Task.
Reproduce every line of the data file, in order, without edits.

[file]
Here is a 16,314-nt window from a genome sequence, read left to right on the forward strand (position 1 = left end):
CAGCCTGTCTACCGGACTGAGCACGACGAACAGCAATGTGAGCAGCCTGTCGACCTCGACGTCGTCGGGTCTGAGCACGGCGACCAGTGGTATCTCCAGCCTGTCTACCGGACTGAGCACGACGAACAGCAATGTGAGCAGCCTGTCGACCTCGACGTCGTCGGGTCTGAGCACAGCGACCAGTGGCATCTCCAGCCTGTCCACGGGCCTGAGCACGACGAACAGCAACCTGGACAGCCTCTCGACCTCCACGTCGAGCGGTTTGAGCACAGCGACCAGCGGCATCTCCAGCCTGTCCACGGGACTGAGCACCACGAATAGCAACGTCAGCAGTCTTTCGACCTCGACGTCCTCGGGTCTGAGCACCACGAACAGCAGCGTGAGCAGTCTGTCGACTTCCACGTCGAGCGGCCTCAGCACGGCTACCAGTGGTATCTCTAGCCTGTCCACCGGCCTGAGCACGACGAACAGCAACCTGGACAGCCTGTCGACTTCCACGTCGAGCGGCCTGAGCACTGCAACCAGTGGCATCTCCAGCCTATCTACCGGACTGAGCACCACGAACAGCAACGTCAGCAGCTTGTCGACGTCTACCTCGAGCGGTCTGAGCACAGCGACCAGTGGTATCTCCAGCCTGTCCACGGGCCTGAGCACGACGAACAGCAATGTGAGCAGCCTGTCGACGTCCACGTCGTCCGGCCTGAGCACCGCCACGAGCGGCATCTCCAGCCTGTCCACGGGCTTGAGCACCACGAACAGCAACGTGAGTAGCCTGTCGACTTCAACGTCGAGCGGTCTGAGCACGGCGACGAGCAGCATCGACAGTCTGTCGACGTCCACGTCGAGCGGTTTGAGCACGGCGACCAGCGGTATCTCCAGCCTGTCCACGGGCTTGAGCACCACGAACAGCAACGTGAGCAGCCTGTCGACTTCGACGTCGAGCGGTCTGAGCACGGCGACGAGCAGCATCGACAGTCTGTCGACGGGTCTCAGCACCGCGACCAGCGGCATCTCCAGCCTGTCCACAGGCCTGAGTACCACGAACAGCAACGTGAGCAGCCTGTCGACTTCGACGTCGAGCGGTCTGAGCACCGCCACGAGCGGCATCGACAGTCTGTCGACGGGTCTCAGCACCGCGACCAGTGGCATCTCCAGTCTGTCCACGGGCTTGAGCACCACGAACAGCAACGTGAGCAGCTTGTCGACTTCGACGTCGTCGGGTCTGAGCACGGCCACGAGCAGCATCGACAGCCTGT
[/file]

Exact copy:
Here is a 16,314-nt window from a genome sequence, read left to right on the forward strand (position 1 = left end):
CAGCCTGTCTACCGGACTGAGCACGACGAACAGCAATGTGAGCAGCCTGTCGACCTCGACGTCGTCGGGTCTGAGCACGGCGACCAGTGGTATCTCCAGCCTGTCTACCGGACTGAGCACGACGAACAGCAATGTGAGCAGCCTGTCGACCTCGACGTCGTCGGGTCTGAGCACAGCGACCAGTGGCATCTCCAGCCTGTCCACGGGCCTGAGCACGACGAACAGCAACCTGGACAGCCTCTCGACCTCCACGTCGAGCGGTTTGAGCACAGCGACCAGCGGCATCTCCAGCCTGTCCACGGGACTGAGCACCACGAATAGCAACGTCAGCAGTCTTTCGACCTCGACGTCCTCGGGTCTGAGCACCACGAACAGCAGCGTGAGCAGTCTGTCGACTTCCACGTCGAGCGGCCTCAGCACGGCTACCAGTGGTATCTCTAGCCTGTCCACCGGCCTGAGCACGACGAACAGCAACCTGGACAGCCTGTCGACTTCCACGTCGAGCGGCCTGAGCACTGCAACCAGTGGCATCTCCAGCCTATCTACCGGACTGAGCACCACGAACAGCAACGTCAGCAGCTTGTCGACGTCTACCTCGAGCGGTCTGAGCACAGCGACCAGTGGTATCTCCAGCCTGTCCACGGGCCTGAGCACGACGAACAGCAATGTGAGCAGCCTGTCGACGTCCACGTCGTCCGGCCTGAGCACCGCCACGAGCGGCATCTCCAGCCTGTCCACGGGCTTGAGCACCACGAACAGCAACGTGAGTAGCCTGTCGACTTCAACGTCGAGCGGTCTGAGCACGGCGACGAGCAGCATCGACAGTCTGTCGACGTCCACGTCGAGCGGTTTGAGCACGGCGACCAGCGGTATCTCCAGCCTGTCCACGGGCTTGAGCACCACGAACAGCAACGTGAGCAGCCTGTCGACTTCGACGTCGAGCGGTCTGAGCACGGCGACGAGCAGCATCGACAGTCTGTCGACGGGTCTCAGCACCGCGACCAGCGGCATCTCCAGCCTGTCCACAGGCCTGAGTACCACGAACAGCAACGTGAGCAGCCTGTCGACTTCGACGTCGAGCGGTCTGAGCACCGCCACGAGCGGCATCGACAGTCTGTCGACGGGTCTCAGCACCGCGACCAGTGGCATCTCCAGTCTGTCCACGGGCTTGAGCACCACGAACAGCAACGTGAGCAGCTTGTCGACTTCGACGTCGTCGGGTCTGAGCACGGCCACGAGCAGCATCGACAGCCTGT